We spent the afternoon wandering, taking some landmarks and reaching the CN Tower to get our CityPasses for the next days. We could quickly see the top of the financial district buildings, but as close as we were, we couldn’t reach the glass towers without crossing the crowd of Yonge-Dundas Square! Jugglers, fire-eaters, dancers and all kind of street performers were there, all surrounded by a dense crowd. We had the impression the entire city was concentrated in the square! Is it like that every day? Hopefully not. We quickly understood it was the last day of BuskerFest, that happens every year during the last days of august.
I don’t really know if we can judge the size of a city by its financial district, but after having crossed successively Queen Street, Richmond, Adelaide and King Street, we knew Toronto was way bigger than Montreal. It was very dense and crowded, but it was not suffocating. The streets are wide – like “north-American wide” – and a constant breeze reminded us the proximity to the lake. At the corner of Yonge and Front St, we can finally see the emblem of Toronto: the CN Tower. It’s one of the main attractions of the city, unfortunately almost eclipsing all the others. We had more security checks to enter the tower than to take-off from Paris. Ok guys, we just wanted to pick our CityPasses.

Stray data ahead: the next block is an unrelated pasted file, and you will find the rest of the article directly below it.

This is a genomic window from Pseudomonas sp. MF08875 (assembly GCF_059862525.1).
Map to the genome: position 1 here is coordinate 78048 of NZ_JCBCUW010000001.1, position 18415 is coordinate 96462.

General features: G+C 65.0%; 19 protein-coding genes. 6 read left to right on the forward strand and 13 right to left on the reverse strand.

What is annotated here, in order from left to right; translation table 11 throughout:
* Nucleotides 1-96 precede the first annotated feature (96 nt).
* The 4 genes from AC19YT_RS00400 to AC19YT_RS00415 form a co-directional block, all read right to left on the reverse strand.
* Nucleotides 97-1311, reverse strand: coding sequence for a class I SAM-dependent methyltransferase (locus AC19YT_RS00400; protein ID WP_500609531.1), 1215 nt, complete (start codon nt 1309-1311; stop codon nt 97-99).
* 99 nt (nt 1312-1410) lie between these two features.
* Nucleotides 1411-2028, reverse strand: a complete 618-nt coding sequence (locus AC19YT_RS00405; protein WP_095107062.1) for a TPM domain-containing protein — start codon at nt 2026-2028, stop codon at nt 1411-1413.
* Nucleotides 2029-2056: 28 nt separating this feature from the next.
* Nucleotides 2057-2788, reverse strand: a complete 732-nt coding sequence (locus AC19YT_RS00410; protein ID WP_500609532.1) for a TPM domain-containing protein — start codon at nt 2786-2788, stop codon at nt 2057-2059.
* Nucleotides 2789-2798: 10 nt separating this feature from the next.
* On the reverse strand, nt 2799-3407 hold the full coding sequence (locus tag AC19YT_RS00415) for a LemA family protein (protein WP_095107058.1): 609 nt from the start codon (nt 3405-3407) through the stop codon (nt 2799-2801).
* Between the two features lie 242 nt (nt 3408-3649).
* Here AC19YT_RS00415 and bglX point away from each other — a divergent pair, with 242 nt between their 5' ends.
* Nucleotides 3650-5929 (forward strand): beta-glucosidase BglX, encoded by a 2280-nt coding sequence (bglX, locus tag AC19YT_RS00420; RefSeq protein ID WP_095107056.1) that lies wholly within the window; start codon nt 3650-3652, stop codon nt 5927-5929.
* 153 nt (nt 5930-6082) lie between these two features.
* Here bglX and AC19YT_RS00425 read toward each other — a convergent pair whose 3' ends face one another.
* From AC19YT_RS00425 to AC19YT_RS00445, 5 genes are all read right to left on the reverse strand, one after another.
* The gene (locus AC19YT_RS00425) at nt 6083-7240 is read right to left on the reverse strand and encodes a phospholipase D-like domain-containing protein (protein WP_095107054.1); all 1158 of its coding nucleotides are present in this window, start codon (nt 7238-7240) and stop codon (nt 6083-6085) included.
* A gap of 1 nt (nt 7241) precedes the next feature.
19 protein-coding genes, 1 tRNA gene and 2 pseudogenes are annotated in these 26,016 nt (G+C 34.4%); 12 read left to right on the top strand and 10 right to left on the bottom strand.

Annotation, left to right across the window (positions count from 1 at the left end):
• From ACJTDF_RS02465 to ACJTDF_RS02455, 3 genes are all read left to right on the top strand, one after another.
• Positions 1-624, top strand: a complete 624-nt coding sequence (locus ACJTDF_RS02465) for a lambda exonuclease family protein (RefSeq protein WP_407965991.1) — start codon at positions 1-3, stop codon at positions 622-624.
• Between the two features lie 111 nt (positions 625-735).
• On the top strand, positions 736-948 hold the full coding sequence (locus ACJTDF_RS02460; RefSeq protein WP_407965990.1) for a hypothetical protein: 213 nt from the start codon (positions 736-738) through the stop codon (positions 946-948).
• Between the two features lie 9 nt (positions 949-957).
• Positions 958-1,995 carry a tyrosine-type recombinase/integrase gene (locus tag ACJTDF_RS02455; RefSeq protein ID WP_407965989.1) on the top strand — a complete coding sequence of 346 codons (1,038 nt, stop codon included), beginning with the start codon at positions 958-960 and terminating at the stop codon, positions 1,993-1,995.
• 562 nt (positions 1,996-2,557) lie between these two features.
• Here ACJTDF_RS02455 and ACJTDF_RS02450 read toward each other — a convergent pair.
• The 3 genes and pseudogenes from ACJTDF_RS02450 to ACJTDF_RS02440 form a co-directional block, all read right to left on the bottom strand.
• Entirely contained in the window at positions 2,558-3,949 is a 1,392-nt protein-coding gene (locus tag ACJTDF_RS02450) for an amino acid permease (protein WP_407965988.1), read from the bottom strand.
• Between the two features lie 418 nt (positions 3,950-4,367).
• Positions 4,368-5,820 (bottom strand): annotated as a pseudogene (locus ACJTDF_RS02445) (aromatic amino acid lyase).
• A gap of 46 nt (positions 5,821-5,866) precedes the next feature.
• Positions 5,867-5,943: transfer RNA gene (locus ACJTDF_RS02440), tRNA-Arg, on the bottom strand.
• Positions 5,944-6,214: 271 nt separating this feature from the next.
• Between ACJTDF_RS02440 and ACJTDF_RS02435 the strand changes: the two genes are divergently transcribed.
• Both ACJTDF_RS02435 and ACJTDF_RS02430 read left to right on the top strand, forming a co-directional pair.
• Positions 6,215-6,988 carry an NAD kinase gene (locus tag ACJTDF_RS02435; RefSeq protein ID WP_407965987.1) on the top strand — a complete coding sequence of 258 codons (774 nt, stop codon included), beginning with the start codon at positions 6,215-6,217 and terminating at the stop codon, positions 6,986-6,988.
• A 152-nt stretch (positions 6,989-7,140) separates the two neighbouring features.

Along the lake, Queens Quay West seems to be more for Torontonians: joggers, young couples with trolleys and dog walkers. Just at the corner, we decided to spend a bit of time at the beach, because yes, there is one, with sand, deckchairs, and parasols. It almost looked like we could take a bath, but it was actually more about boats crossing to Toronto Islands. 
The sun was exactly like a late summer afternoon: warm and orange. Relaxing at the beach far from the swarm of the city is exactly what we needed after the few hours we spent on the road. We could have stayed for hours… But no. We are attracted by big cities, we love them, and we can’t remain static and idle while we could walk and discover. The next destination was Chinatown by Spadina Avenue.